That’s what we did when we realized our child (who couldn’t find her retainer in the morning even though it was in her mouth) would be the intellectual force commanding a 3,000-pound driving machine! Somehow, the little girl we used to strap into the car seat turned into the young woman in the driver’s seat.
How did that happen?
Frankly, it wasn't as bad as we expected. She started with her learner’s permit, which in the state of Conneticut, allowed her to drive, but only with a licensed driver who had been driving for at least four years. After 120 days she was able to apply for a license exam. During the first three months of driving, she was able to drive only with a parent or adult. Over the next three months she could transport only family members, and not between midnight and 5 a.m.
Good thing, because she had what I’ll call an “unfortunate encounter.”
She was driving out of Starbucks early one morning before an exam. (Starbucks provides the nutritional elements necessary for a teenage brain to function at test time). Oops! She forgot to check for oncoming cars. Because of that, she had a not-so-friendly encounter with a pickup truck and the lawnmower attached to it! Well, this being America, the other driver was an unlicensed, uninsured, illegal alien. In this case, that was good news. Why? Because he wanted nothing to do with a police report.
Our daughter said, “But what about the taillight that I knocked off the back of your truck?” Oh that? Not to worry, he said, he didn’t really need it. He just wanted to continue on his way to whatever job he was working. Our daughter had done $800 worth of damage to her car. The lovely, relatively new, silver Subaru station wagon now had an artistic swath of red paint marking it from front to back.
Darn it! It’s hard to get mad at kids when you can relate! I was just a bit older than she is now and it was early in the morning. Of course, anything before noon seemed early before I had kids! Anyway, I needed a cup of coffee and pulled into a 7-Eleven. Bleary-eyed, I walked in, poured a cup with some cream, paid, and headed back out to the car. While clutching the all-important liquid adrenaline with one hand, I cranked the radio, put the car in reverse, and began backing up, ignoring the seemingly possessed men at the curb making weird facial and hand gestures.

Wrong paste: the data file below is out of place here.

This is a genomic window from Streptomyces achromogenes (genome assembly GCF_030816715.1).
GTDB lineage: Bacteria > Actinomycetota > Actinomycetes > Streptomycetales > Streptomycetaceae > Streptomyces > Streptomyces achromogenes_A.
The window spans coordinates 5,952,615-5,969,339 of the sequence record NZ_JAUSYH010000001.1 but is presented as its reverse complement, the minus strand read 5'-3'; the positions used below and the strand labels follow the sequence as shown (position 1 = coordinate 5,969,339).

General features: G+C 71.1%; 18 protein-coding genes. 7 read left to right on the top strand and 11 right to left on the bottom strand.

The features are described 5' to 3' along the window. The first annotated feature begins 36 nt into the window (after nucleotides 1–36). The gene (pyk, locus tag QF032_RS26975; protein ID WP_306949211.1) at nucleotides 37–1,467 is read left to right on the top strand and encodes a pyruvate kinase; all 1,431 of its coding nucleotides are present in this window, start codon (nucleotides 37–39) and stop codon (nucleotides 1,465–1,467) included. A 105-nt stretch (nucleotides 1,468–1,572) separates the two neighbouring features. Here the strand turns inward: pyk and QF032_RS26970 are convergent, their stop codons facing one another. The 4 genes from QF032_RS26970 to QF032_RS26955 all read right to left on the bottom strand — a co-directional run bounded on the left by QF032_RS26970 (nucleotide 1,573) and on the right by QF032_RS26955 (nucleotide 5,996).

You know how things move in slow motion? I saw the coffee cup lift up into the air like an aerodynamically-challenged spaceship, which quite quickly gave up the fight against the forces of gravity and plummeted right down into my lap. I’d been in such a rush to get to the coffee that I hadn’t paid attention to the fact that I’d wedged my car into a “kind of” parking spot. You know the type I’m talking about—it’s not quite a spot, but you rationalize to yourself that it really should be.
The problem was that someone with a much higher level of public parking safety experience than I had aptly realized that the light pole someone had had the bright idea to erect in the parking area might block the ability of a clear-thinking individual to back out without incident. Unfortunately, at that point in my life I was not a clear-thinking individual. And those possessed men? They just sat there holding their stomachs and laughing. Women drivers! I know that’s what they were thinking!
If you’re worried about your teen driving a car, you are not a hypochondriac. The teen fatality numbers are astounding, and it’s a good idea to share them with kids, as we did. They paint a sobering picture.
Fortunately, as highway safety has increased, all traffic deaths, including teens, have decreased.
At a certain age your child will become eligible to get a driver’s license. When that happens, I highly recommend a driving contract. There are numerous places to find guidelines, but I found one that is so thorough and well-written that I think it’s tough to beat. It’s at parentingteendrivers.com.
The Web site is free and run by Dale Wisely, a clinical psychologist who practiced child and adolescent psychology and heads the student services department of a public school system. He knows kids!
E.D. Hill is a FOX News Channel host and author of "I'm Not Your Friend, I'm Your Parent." She has eight children. Click here to read more about E.D.'s new book.